However, for a given slump, water requirement of a cement containing fly ash is less than the water requirement of a Portland cement. Although the dosage of fly ash increases the water reduction increases, not all fly ash does the same effect on mortar. According to Brink and Halstead findings (R.H. Brink and W.J. Halstead, Studies relating to the testing of fly ash for use in concrete, Proc. Am. Soc. Testing Mats. 56 (1956) (1956), pp. 1161-1206) as the carbon content of the fly ash increases the water demand increases.

Workability

Workability is defined as the easiness of the concrete mixing, handling, compacting, placing and finishing. Water content of concrete has an important effect on workability. There are several factors affecting workability such as quantity and characteristics of cementing materials, and amount of water etc.

According to Pan et al study, the lubricant effect and morphology improvement on cement mortar or concrete of natural pozzolans increase with the increase in fineness. As a result, natural pozzolans improve the consistency and the workability of the concrete.[ Influence of the fineness of sewage sludge ash on the mortar properties Shih-Cheng Pana, Dyi-Hwa Tsenga, , , Chih-Chiang Leea and Chau Leeb ]

Li Yijin et al studied on usage of fly ashes having different fineness as a cementitious material replacing the clinker in cement and replacing cement in concrete. They found out that fly ash improves the workability of cement mortar or concrete due to their spherical shape causing ball bearing" effect. [Admixtures and Ground Slag for Concrete 1990; ACI Comm. 226 1987c The effect of fly ash on the fluidity of cement paste, mortar and concrete Li Yijin, Zhou Shiqiong, Yin Jian, and Gao Yingli]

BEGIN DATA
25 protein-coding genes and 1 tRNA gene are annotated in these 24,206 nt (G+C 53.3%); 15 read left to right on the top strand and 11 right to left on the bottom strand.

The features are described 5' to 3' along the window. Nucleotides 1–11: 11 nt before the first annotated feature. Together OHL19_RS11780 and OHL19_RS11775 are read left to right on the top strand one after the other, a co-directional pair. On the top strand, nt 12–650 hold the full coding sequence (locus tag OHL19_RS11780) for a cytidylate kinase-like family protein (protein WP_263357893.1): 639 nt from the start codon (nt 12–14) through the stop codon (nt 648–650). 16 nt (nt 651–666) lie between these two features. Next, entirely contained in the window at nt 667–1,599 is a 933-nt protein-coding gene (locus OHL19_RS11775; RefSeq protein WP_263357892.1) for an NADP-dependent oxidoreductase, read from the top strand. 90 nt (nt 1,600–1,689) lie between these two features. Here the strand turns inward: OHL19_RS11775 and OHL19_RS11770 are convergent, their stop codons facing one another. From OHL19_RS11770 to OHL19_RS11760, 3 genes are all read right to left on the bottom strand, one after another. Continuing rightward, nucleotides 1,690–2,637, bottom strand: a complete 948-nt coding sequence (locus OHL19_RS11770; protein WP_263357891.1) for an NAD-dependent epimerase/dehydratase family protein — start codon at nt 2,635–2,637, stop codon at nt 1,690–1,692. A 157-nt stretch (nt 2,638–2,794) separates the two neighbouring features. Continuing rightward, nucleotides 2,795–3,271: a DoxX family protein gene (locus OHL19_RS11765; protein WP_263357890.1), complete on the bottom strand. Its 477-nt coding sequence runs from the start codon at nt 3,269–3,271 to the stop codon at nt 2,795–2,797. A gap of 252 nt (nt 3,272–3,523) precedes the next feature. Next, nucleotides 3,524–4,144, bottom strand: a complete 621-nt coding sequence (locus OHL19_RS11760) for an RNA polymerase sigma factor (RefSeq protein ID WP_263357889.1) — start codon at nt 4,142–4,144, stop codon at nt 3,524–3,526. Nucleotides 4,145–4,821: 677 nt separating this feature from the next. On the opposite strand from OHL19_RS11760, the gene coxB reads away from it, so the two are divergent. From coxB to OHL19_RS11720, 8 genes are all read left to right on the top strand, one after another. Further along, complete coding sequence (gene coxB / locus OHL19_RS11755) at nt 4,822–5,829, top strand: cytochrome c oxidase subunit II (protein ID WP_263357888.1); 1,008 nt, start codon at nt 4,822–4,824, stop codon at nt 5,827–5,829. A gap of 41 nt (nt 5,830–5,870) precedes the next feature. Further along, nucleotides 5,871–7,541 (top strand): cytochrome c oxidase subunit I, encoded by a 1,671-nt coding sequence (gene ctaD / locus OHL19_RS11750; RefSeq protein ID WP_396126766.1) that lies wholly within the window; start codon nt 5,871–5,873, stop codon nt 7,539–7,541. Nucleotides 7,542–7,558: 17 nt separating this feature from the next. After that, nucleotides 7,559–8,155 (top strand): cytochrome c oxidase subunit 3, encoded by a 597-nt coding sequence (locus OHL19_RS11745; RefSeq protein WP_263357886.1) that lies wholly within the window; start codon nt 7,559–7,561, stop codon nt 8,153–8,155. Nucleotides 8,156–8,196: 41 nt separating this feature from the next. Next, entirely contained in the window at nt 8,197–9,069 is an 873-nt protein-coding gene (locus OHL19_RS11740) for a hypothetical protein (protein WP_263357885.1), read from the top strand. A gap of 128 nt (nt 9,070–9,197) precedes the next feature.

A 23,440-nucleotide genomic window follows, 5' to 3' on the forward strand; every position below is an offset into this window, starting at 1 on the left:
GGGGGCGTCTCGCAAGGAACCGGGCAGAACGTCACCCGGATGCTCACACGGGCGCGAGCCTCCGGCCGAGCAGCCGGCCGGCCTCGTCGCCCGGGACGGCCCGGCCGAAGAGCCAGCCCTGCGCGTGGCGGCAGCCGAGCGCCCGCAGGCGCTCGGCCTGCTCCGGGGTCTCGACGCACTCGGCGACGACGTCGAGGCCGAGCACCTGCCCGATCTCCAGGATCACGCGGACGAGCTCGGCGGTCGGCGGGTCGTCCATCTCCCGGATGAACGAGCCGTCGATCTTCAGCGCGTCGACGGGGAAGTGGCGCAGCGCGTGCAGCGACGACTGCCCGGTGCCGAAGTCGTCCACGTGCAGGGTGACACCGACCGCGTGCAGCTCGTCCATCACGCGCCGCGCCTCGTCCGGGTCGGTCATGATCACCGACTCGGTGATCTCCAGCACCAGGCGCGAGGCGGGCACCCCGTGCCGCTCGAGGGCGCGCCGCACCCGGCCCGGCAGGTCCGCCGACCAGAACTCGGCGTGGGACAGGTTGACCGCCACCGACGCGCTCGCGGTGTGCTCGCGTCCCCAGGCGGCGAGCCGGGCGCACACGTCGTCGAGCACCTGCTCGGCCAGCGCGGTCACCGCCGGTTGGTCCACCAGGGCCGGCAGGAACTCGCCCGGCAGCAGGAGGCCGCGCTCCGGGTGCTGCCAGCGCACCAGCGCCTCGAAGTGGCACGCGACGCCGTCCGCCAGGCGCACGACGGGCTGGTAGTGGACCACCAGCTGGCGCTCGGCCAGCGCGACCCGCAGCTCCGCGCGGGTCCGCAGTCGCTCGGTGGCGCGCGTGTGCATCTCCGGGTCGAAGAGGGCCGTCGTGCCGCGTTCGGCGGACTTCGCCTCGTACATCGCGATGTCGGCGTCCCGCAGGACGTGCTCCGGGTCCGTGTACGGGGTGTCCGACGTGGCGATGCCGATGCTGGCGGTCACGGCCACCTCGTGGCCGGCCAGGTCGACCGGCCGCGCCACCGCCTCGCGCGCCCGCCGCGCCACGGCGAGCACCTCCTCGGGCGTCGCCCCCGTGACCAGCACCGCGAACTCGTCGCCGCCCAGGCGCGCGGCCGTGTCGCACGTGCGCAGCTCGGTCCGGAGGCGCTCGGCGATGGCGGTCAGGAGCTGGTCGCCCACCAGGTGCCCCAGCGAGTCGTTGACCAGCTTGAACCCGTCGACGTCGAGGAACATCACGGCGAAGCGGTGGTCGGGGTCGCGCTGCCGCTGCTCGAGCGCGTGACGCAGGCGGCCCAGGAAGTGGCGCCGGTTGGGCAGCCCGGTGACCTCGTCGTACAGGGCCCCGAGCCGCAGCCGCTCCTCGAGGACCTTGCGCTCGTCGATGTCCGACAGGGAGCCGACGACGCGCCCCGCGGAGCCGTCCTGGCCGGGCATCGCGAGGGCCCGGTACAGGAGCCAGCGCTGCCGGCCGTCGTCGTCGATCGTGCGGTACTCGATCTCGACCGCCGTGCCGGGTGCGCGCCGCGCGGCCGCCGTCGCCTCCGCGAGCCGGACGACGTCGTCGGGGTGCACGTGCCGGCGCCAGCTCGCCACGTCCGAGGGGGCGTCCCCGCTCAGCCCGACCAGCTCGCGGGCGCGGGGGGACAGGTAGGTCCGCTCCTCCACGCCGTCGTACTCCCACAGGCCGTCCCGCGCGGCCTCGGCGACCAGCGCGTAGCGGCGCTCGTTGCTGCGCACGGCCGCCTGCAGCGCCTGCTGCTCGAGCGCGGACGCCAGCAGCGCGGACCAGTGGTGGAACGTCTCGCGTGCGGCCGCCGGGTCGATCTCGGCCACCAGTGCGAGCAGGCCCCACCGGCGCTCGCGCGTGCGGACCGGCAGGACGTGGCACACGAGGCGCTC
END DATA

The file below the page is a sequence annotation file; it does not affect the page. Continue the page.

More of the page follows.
Also, as Peter stated, the water requirement of concrete containing ground granulated blast furnace slag decreases with the increase in the amount of ground granulated blast furnace slag. [Special Concretes - Workability and Mixing Peter Bartos]

Thus, as the volume of fine particles increase which leading to decrease in interference of aggregate particle, for a given slump, fly ash, slag and burnt shale improve the workability of concrete.

Strength

Supplementary cementitious materials such as fly ash, ground granulated blast furnace slag, burnt shale and silica fume contribute to the strength gain of concrete. However, the characteristics of the supplementary materials and replacement level limit them for the strength gain of concrete. For example, pozzolanic reactivity of the fly ash is one of the limiting parameter [Fly ash in concrete: properties and performance edited by K. Wesche June 13th 1991].

In addition to cementitious materials used, test type is another factor affecting the strength. Because as the size of the specimen, moisture content of the specimen, the rate of loading and type of test machine change, the strength result changes.